Building the Big Jungle Gym Ceiling
The ceiling isn't so hard to make - and it looks and works great!
I produce the ceiling
in two panels, but only because I have to ship them out.
You don't need to cut your ceiling in half.
At Home Depot, in the
paneling department, are sheets
of melamine 1/8" thick. It's called 'Tile Board'.
If you went shopping with
the Material List, you already have
several of these 4 x 8 foot sheets, all cut up into the sizes you need.
Having Home Depot make the cuts for you is a huge advantage!
For the ceiling, it's fairly simple:
Place the 4x4 sheet on top of the cage and mark along the front door edge.
Cut the front corner
off, leaving you with your ceiling shape.
Trim the edges to fit in the same manner.
Tip: cut from the shiny side and then sand the edge smooth.
While you're at it, cut
off the three other corners, too.
Just measure 2 1/2" in from each corner,
draw a line and cut off the tiny piece.
Now it's time to lay out the chrome trim rings...
You can use any layout
you like. I like about 5 1/2" in from the edges.
Just make sure that you leave room for a UVb light fixture.
Take the four trim rings
and lay them out on the shiny side.
Use a marker to trace the inside circle of each trim ring.
While your ring is still in place, mark North South East and West just outside the ring --
which will be where you drill holes for the cable ties that hold the rings in place.
Drill a starter hole just
outside the circle trace and use a jig saw
to cut a circle 1/2" outside of the traced circle --
that's about halfway between the circle trace and the hole marks.
The circle cut doesn't have to be a perfect circle --
because it's going to be hidden by the trim ring.
Use a drill bit that is
just slightly larger than your cable-ties to drill four holes,
positioning the holes just outside of the edge of the trim ring: N S E & West.
Okay, now flip the ceiling
over and cut a strip of uncoated wire cloth a little oversized: [T].
(That's Tom, by the way. He helped me build a few cages over the Summer.)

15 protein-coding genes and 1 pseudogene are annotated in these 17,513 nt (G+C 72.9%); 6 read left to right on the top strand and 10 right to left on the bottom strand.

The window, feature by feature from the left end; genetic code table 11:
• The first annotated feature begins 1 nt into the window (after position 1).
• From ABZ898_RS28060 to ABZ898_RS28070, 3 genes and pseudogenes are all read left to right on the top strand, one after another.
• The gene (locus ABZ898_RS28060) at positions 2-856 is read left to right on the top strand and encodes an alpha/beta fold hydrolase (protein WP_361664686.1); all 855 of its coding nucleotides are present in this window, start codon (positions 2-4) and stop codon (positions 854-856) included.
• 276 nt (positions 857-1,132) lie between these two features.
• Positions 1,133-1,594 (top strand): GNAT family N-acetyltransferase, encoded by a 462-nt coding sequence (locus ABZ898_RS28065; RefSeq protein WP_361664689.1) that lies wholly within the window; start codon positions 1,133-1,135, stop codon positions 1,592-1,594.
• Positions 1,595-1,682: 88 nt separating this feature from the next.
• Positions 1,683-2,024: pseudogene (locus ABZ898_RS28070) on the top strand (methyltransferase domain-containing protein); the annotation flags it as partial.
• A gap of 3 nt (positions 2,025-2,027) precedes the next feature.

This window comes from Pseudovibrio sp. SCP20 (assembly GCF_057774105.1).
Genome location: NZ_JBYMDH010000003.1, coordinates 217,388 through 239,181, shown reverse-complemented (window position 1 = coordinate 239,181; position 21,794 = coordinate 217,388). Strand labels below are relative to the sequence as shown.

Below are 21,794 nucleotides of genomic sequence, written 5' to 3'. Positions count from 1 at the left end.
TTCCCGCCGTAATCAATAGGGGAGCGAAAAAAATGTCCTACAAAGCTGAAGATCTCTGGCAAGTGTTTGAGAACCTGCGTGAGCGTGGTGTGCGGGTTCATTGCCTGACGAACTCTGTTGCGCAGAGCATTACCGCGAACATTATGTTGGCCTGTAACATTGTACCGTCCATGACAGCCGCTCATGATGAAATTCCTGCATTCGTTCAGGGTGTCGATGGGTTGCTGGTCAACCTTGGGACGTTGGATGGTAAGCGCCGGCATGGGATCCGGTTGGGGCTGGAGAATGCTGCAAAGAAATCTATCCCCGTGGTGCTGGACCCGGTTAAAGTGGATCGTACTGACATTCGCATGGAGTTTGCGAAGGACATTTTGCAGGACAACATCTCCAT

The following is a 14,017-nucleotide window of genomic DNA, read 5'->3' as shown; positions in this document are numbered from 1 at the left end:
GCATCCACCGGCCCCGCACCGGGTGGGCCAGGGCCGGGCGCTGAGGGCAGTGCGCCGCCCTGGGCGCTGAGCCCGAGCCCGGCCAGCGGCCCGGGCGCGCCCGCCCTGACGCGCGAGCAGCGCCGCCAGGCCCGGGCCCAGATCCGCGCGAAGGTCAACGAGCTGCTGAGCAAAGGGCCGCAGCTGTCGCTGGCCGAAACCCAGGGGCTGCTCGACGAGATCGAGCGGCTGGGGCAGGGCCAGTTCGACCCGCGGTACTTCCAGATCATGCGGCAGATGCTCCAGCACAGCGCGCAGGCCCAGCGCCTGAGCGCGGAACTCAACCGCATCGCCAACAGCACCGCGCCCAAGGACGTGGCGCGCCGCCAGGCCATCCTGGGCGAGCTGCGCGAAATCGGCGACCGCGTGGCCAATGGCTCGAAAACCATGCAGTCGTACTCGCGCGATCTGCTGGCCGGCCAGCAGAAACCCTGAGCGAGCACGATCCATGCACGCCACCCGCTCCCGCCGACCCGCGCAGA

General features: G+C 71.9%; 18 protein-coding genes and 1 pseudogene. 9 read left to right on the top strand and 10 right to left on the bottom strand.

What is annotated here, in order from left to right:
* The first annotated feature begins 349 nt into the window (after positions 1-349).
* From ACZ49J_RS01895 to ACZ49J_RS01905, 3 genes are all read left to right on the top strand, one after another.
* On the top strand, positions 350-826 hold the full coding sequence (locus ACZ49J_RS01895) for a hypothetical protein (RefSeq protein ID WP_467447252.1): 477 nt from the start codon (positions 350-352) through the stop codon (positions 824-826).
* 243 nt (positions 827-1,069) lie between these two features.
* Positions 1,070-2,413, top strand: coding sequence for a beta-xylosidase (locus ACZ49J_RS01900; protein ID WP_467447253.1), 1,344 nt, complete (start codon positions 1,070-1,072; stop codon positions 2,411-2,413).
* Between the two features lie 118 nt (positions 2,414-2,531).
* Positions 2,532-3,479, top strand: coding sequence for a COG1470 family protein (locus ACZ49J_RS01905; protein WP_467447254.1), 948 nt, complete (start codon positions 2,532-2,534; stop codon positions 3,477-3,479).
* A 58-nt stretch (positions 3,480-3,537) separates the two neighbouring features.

Now for the tricky part:
slide a trim ring underneath, lining it up so that you can see one of the four
Poke the cable tie down through the screen and back up through the hole, and tighten.
(Hanging the panel over the edge of the table helps.)
The objective is to leave
the cable tie 'squares' on top to help hold the dome lights in place.
In fact, when you clip the ends of the cable ties, leave a little extra sticking up...
Okay, now flip the ceiling
back over and drill a few holes 1/2" in from the outside edge --
to allow you to cable tie the ceiling to the cage.
I'd suggest putting the ceiling on top of the cage and marking for the holes first.
I like to place the holes right next to the corners and T connectors.
One last thing, whether you cut your ceiling in half or not, it needs support...
Cut a pole [U] and put the 3/4" caps on each end.
The support pole sits
up on top of the cage and the ceiling is cable-tied to it.
That gives plenty of support for all the stuff on top: dome lights, a UVb fixture, and the timers plugged into powerstrips.
Timers, you say? Definitely!
In my experience -- iguanas like routine.
Having the lights go on and off at regular times is something that they will come to count on -
whether you're there or not!
I suggest plugging four timers into two powerstrips
and set two of the timers for a '12 on 12 off' cycle -- and stagger the other two.
Use four timers for the dome lights and plug a fifth timer
into the open slot of a grounded extension cord (the other two slots are taken by the powerstrips)
and plug your UVb fixture into that fifth timer. Pile everything up on the cage ceiling.
If you have any more open
slots on the powerstrips or extension cord,
I'd suggest keeping a heating pad always-on on the basking shelf.
By the way, those front
mesh panels around the door could just as easily be clear Lucite panels...
I just prefer the 1" mesh panels for hand-feeding, clear viewing,
and talking or listening to your lizard. I believe iguanas like listening to the environment around them as well.
For a smaller lizard, I'd suggest substituting 1/2" mesh for the 1" MultiNet.
If your home gets cold
in the Winter -- better go with the solid front panels.
You can save the mesh panels just for Summer use.
Now we've done the
frame, the door, and the
ceiling. We still have
to do the back panels, the windows, and the hanging shelves!
(Wouldn't it be easier with all the measurements? And maybe a Shopping List?)
I'll send them to you as soon as I get your Paypal email!
Use Paypal to get the measurements now.
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